You will find many tables of the standard normal distribution function (Z distribution function). Recall this distribution is symmetric about 0, and has a variance of 1. The top row and side column of a Z table give you particular values for Z, while the interior of the table lists P(Z <= z*) or P(0 < Z <= z*), the probability that Z is less than or equal to z* (also called a z-score), or the probability that Z is greater than 0 but less than or equal to z*. This is summarized by:

Z <= z* ---------> Probability p

z > z* ---------> Probability 1 - p

You can see that if you are wanting to know how likely is Z to liebelowz*, the answer is p, and if you want to know how likely Z is to lieabovez*, the answer is 1 - p. For example, If z* = 1.76, a Z table yields Z <= z* with probability .9608, which also means P(Z > z*) = 1 - p = .0392. This also applies to tables starting with a z-score of 0, and a p-value of .5, like the following: http://sweb.cz/business.statistics/normal01.jpg. I will discuss the .5 starting value now.

Other tables instead start with z* = 0, and p = 0, so that the entries are values for P(0 < Z < z*). An example of such a table can be seen at http://www.science.mcmaster.ca/psych...e/z-table2.jpg. To find P(Z < z*) using these tables, recall the symmetry of the distribution. We know 1/2 of the values lie below 0, and 1/2 lie above 0. Therefore P(Z <= 0) = .5 = P(Z > 0). Notice P(Z <= z*) = P(Z <= 0) + P(0 < Z <= z*) = .5 + P(0 < Z <= z*). This means that if our table starts with a z-score of 0 and 0 p-value, we must add .5 to any p-value if we are looking for P(Z <= z*). This is why the previous table began with .5 for z* = 0. Again, this is summarized below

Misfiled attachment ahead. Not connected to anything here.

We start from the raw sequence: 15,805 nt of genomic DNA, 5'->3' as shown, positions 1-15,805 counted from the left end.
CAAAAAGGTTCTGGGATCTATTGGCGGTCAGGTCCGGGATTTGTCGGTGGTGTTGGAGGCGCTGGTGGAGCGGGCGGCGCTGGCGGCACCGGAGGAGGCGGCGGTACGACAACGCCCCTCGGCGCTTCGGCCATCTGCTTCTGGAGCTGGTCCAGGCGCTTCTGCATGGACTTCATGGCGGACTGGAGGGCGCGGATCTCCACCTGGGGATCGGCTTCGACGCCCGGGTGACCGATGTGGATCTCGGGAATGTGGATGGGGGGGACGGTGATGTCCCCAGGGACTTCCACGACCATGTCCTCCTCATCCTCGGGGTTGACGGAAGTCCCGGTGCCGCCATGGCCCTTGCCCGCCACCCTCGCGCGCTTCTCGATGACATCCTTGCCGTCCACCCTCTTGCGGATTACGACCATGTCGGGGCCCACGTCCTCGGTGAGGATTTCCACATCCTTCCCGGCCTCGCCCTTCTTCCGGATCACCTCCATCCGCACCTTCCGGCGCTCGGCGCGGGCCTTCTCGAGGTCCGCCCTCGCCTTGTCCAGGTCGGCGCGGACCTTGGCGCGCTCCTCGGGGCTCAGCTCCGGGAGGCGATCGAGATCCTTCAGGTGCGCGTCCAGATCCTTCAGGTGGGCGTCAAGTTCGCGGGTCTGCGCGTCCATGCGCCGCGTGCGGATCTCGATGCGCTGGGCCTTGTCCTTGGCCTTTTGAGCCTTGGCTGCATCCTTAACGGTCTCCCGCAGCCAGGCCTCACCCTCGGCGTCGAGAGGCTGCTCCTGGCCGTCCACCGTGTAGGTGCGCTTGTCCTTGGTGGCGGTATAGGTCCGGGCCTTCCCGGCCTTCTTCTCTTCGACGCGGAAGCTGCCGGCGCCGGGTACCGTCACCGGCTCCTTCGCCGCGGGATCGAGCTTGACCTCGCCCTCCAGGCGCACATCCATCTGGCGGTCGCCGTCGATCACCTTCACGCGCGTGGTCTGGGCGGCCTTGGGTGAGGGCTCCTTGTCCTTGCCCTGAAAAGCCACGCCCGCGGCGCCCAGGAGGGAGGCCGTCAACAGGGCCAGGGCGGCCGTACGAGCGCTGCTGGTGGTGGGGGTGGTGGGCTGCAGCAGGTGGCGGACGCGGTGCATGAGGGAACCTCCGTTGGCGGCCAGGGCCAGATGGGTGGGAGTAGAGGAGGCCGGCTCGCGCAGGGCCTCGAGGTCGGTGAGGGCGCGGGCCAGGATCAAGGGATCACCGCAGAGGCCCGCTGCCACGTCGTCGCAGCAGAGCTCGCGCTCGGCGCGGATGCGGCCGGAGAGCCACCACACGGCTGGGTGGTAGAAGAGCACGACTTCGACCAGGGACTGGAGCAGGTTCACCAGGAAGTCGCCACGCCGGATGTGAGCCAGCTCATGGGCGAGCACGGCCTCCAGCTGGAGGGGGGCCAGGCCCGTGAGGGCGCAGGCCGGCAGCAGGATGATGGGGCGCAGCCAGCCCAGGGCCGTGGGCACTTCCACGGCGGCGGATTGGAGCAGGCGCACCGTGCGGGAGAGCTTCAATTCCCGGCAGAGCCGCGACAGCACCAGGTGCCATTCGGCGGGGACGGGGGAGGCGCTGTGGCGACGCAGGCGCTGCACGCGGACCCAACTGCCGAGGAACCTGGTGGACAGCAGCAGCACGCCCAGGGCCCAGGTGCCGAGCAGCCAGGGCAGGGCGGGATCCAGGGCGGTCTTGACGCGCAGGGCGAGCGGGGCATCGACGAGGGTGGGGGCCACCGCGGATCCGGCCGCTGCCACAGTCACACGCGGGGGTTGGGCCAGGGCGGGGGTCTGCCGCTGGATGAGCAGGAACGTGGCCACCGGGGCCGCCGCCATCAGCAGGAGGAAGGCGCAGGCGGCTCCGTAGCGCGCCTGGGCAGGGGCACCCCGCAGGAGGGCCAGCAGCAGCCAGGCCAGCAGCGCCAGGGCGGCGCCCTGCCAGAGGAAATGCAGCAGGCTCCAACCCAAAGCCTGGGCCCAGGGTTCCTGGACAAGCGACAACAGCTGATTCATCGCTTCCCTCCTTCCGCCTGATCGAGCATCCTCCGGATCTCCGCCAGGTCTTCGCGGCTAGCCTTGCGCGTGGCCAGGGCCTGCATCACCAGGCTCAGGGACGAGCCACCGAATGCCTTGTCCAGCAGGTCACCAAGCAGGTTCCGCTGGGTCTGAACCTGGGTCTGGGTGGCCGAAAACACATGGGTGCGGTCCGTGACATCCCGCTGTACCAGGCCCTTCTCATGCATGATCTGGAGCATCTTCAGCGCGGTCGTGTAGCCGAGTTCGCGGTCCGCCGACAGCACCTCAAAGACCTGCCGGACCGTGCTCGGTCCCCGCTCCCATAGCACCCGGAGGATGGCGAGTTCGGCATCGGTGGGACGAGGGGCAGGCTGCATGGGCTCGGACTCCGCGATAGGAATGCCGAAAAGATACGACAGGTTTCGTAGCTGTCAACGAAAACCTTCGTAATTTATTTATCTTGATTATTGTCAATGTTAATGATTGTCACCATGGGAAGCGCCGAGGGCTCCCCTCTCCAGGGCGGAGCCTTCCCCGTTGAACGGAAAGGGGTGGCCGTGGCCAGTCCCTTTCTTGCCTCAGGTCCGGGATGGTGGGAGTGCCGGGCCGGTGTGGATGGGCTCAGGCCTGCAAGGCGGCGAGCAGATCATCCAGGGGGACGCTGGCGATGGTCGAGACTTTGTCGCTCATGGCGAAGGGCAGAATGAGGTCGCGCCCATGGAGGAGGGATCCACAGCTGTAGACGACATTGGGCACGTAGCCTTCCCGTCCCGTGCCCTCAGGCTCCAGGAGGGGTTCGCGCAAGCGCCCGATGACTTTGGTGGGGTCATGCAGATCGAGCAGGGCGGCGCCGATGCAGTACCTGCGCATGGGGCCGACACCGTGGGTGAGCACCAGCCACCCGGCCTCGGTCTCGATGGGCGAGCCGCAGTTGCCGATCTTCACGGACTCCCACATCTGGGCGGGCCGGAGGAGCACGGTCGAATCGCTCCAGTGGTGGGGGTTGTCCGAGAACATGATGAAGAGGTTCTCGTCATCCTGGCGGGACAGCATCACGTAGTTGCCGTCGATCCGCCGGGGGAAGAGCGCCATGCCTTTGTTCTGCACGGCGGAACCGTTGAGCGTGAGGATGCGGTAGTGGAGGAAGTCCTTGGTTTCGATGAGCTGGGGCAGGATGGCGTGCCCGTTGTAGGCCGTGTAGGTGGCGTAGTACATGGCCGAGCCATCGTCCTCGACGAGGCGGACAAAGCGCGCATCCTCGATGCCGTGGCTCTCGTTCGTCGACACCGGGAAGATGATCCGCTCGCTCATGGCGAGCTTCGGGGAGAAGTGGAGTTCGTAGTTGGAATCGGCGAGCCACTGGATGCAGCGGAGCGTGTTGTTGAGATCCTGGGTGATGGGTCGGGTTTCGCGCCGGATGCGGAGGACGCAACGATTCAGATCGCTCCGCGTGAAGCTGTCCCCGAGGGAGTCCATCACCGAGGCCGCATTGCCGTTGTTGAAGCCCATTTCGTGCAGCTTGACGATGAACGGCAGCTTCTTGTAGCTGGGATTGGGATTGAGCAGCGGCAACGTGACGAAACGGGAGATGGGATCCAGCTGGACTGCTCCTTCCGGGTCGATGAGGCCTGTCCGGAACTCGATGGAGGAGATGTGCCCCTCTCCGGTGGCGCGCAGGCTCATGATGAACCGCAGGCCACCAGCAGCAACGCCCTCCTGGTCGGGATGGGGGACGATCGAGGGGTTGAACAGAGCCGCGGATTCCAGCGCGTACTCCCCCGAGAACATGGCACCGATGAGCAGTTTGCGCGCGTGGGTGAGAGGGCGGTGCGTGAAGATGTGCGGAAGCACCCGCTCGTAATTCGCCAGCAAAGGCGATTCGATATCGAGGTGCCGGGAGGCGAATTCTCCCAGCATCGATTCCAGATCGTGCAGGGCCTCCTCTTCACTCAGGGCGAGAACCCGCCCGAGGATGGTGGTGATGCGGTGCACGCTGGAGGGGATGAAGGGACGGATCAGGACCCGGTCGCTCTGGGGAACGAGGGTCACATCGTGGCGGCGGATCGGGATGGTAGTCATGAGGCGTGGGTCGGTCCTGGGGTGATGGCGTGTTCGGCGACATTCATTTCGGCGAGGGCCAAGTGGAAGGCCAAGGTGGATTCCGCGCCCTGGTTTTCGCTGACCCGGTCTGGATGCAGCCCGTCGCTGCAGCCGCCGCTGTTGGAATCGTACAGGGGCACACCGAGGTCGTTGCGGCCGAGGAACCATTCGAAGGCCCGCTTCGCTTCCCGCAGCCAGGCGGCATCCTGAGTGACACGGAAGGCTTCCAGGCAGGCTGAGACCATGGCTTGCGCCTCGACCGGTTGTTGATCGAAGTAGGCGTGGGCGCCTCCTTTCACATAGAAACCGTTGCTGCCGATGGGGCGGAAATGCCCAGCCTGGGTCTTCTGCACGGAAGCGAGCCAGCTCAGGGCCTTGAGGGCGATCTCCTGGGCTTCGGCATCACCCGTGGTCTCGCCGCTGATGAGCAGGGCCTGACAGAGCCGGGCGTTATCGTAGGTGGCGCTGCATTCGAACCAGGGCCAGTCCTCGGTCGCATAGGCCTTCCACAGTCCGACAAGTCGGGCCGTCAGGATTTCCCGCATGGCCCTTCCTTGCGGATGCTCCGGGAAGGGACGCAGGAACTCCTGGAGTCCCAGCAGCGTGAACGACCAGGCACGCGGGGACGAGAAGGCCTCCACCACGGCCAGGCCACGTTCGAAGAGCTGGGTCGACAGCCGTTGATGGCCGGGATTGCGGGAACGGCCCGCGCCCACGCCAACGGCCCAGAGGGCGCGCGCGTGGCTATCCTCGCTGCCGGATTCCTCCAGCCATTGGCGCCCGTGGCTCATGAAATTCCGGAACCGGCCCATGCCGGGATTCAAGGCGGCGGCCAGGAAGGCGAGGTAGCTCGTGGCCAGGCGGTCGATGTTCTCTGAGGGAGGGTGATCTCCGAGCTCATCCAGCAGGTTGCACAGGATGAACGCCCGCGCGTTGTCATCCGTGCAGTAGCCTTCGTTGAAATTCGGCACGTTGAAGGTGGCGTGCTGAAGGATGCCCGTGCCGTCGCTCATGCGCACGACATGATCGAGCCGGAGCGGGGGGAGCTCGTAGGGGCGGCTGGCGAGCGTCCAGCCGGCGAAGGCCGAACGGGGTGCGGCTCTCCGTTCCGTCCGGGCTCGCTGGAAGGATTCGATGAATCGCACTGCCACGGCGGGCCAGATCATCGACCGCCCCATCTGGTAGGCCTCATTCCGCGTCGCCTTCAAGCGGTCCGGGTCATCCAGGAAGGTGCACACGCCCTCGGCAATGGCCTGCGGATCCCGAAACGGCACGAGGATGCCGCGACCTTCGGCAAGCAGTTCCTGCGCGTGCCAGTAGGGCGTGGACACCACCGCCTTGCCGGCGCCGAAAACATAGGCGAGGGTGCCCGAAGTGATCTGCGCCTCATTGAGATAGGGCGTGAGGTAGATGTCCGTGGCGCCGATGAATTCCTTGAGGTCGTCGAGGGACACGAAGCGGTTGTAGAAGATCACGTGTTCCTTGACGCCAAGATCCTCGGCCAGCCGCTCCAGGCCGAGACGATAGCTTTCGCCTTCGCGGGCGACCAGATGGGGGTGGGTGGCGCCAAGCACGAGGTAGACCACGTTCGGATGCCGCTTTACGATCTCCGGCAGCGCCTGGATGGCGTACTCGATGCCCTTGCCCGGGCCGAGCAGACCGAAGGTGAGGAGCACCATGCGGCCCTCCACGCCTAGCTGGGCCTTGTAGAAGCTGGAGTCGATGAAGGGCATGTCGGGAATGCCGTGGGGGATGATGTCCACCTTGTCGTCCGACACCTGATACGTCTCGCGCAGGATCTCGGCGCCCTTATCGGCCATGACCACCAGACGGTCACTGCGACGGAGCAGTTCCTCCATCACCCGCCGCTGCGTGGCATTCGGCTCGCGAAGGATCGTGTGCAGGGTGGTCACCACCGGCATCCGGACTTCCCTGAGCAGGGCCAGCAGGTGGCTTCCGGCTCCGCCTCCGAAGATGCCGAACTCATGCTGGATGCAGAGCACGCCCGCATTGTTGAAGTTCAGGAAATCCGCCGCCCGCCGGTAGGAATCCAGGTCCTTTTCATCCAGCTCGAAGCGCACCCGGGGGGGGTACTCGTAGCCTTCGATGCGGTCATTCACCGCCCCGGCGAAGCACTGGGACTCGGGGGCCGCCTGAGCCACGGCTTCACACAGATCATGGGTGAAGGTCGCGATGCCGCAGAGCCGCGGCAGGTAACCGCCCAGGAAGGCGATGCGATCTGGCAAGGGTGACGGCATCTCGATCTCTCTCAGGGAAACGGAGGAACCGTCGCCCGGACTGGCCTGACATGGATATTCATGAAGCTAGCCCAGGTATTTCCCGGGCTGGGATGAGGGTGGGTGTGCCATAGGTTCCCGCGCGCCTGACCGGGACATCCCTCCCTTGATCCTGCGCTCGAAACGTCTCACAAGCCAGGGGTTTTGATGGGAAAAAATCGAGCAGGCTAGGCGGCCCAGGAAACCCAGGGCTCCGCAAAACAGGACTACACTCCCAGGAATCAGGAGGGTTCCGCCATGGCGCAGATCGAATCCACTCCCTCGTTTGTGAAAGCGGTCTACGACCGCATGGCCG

Probability

Z < z* ----------> .5 + p

Z > z* ----------> 1 - (.5 + p) = .5 - p

Keep in mind that Z <= z* and Z > z* are complement events, and the sum of their probabilities must be 1. You can use this fact to double check your test answers.

Using z* = 1.76 from above, and a table whose z-score begins at 0, i see that the table lists .4608. Again, this is P(0 < Z < z*) and if you are looking for P(Z <= z*) or P(Z > z*) you will need to adjust via the above listing.

Hope this helps!